When health insurance equals the new ‘free goody’

20Jan 2019
Francis Semwaza
Guardian On Sunday
When health insurance equals the new ‘free goody’

THE growing mentality of preferring cash clients over those covered through insurance could be a blow to the immature health insurance sector in Tanzania, making it susceptible to failure should it not be enforced as among requirements in the definitive employee hiring processes.

Private health insurance providers’ approach leaves behind most Tanzanians uninsured while finding it difficult to be accepted in state-funded healthcare facilities countrywide. Photo: File

An informal survey of both in-patient and out-patient services in most healthcare facilities reveals that those who pay for treatment through insurance receive less priority and attention, thus services of less quality compared to those paying cash.

This is true in both public and private healthcare facilities, a sad reality that calls for addressing through awareness raising among healthcare professionals, facility owners and superintendents, the government, and the people who experience such discrimination in one way or another.

It makes the matter more complex when other healthcare facilities discriminate health insurance systems by accepting private companies such as AAR, MGen and Strategis, for instance, while rejecting the mass-covering National Health Insurance Fund (NHIF) than better negotiating the terms toward a win-win situation between the insurance companies and healthcare service providers.

While the state-run health insurance arrangement, NHIF, must be enjoying wider market coverage and support than private insurers, the hospitals’ preference for private health insurance vendors must attract a research interest given its anomalous behaviour.

It would make sense for any business to focus on the larger population for marketing purposes, and NHIF would be the real deal had everything been normal. The otherwise deviance, then, would be described hypothetically that things are not the way they should or have been expected to be in the relationship between private healthcare service providers and the NHIF.

It could be that maybe the state-run insurer delays in reimbursing the hospitals, thus making them unable to operate normally, or that the hospitals find it hard to manipulate the system for undue reimbursements, a situation that is not uncommon in the corrupt-prone environments characterizing the majority of Third World countries.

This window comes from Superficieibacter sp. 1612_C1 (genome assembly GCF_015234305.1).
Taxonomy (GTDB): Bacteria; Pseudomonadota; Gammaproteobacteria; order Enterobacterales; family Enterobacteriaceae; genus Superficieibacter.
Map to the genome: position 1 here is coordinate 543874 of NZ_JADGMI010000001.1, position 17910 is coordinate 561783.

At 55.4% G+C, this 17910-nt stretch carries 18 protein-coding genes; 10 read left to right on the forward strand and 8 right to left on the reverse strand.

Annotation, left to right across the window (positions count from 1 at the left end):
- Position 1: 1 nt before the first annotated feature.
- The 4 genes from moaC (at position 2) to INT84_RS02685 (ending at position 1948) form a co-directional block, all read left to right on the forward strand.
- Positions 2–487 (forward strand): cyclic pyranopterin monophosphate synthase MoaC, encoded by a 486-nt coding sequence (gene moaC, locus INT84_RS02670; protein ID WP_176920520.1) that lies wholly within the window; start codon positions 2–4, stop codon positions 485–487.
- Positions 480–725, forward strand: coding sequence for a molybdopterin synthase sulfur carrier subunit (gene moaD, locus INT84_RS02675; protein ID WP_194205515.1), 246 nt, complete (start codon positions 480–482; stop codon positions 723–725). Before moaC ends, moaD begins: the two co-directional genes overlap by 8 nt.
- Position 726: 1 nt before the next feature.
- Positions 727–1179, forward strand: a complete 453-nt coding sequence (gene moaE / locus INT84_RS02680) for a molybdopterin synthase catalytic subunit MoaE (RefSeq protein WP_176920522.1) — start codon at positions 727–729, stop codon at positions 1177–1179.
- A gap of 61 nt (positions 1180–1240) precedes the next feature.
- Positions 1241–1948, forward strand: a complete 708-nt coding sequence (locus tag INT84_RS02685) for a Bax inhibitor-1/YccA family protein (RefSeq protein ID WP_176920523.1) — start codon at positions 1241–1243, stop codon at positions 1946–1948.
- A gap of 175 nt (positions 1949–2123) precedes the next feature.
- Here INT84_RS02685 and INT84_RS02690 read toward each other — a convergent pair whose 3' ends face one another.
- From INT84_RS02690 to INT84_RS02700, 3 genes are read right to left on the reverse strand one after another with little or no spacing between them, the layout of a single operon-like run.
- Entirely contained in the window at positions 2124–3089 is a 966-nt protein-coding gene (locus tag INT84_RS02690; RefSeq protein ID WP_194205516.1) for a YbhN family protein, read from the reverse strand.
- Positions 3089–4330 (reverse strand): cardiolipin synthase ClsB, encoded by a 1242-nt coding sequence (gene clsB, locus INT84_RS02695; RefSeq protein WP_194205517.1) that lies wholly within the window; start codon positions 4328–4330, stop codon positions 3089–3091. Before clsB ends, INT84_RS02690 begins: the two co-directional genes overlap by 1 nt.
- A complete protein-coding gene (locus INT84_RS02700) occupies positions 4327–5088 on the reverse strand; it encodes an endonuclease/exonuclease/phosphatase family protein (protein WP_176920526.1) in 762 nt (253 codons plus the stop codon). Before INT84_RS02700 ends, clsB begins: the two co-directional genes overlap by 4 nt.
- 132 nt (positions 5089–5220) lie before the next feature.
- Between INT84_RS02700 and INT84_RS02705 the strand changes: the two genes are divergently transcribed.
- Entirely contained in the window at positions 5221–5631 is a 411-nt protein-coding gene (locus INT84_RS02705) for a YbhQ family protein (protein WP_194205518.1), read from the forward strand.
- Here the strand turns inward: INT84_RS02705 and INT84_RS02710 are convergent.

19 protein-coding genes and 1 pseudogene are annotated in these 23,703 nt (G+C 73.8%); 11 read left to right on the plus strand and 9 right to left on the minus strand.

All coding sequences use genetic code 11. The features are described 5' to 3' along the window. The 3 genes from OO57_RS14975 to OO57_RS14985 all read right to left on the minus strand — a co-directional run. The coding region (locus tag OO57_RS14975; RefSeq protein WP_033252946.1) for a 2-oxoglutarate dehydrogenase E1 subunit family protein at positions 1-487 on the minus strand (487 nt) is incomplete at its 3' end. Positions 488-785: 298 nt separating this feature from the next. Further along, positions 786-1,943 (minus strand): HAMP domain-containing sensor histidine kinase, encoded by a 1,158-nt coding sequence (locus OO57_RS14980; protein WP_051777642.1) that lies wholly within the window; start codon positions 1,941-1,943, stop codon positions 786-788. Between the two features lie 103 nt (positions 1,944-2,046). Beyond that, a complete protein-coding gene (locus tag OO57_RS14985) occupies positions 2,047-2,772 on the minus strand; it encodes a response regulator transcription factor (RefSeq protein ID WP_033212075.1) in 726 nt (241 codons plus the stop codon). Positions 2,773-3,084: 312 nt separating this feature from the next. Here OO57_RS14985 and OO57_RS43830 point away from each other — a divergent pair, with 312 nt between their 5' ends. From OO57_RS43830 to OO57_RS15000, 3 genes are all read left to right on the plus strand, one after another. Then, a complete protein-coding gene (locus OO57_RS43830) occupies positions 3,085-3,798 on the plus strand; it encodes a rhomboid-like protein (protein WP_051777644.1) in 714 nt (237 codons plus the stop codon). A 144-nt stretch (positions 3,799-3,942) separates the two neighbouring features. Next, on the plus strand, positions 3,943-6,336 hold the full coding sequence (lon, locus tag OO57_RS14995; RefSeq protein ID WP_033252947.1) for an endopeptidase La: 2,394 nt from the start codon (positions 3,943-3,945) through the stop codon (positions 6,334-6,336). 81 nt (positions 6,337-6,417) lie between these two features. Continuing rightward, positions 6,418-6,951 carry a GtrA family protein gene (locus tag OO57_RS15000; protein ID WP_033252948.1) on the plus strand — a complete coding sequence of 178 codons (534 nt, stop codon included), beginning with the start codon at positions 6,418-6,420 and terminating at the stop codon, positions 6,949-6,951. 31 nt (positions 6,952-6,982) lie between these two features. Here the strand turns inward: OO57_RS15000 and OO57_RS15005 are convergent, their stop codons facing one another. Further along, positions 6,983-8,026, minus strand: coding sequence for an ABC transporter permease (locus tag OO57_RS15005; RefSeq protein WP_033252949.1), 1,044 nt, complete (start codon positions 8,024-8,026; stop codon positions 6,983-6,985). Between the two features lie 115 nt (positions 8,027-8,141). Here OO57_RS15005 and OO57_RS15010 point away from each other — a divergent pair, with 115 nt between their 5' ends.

It could also be a case that the high-end private insurers pay greater returns and cover more illnesses and services than NHIF doesfor its clients. All and anything seems to be a possibility.

Yet, private health insurance providers’ approach leaves behind most Tanzanians uninsured while finding it difficult to be accepted in state-funded healthcare facilities countrywide.

The hiccups are happening amid efforts at raising awareness and sensitizing the public about the importance of health insurance following government’s inability to provide free healthcare services to the people, as it was the case in the past until the late 1980s.

The introduction of cost-sharing mechanism in education and healthcare services was not cheered by the people, who were at the same time having the heads of their households being forced into early retirement as among measures to reduce government spending.

Consequently, school enrollment and healthcare seeking behavior had deteriorated in most developing countries hardly thirty years since attaining independence, writes Martha Swantz in her 1996 research paper funded by and developed for the United Nations University and its numerous audiences.

Until today, the situation has not been rectified: while people are more concerned about the cost of services, insurance also proves expensive to the unemployed and generally low-income citizens, the groups to which most Tanzanians belong.

It is for this reason that even people’s subscription to healthcare insurance remains low, with statistics showing that only about 7 per cent of Tanzanians had bought health cover from the National Health Insurance Fund (NHIF) by June 2013 and only 7.3 per cent had subscribed to the low-cost Community Health Fund (CHF).

The situation definitely calls for increased efforts at making people realize the significance of buying health insurance in the midst of government inability to provide free services for its people on the one hand, and the rising costs of accessing healthcare services on the other.

In view of the ongoing situation, it would then be prudent to channel economic empowerment in awareness creation and other health insurance sensitization campaigns so that the target population would be able to increase their incomes with part of it eventually going to health insurance.

However, these efforts could be hampered by the growing tendency of considering patients paying through health insurance as of less priority compared to those paying cash, something that would make a greater part of the population ignorant of the need and significance of health insurance.

As a result, the majority of Tanzanians will continue being unable to access the otherwise affordable healthcare services on the one hand, and subject the insurance companies to a continuously shrinking market that would have been tapped should education and non-discriminating healthcare services have been at the centre of health insurance awareness endeavor.

In addressing the ensuing challenges, then, the awareness efforts should also target owners and staff in both private and public healthcare facilities to urge them to offer equal services to patients paying upfront and those using health insurance.

The writer is a development communications consultant based in Dar es Salaam. E-mail: [email protected].

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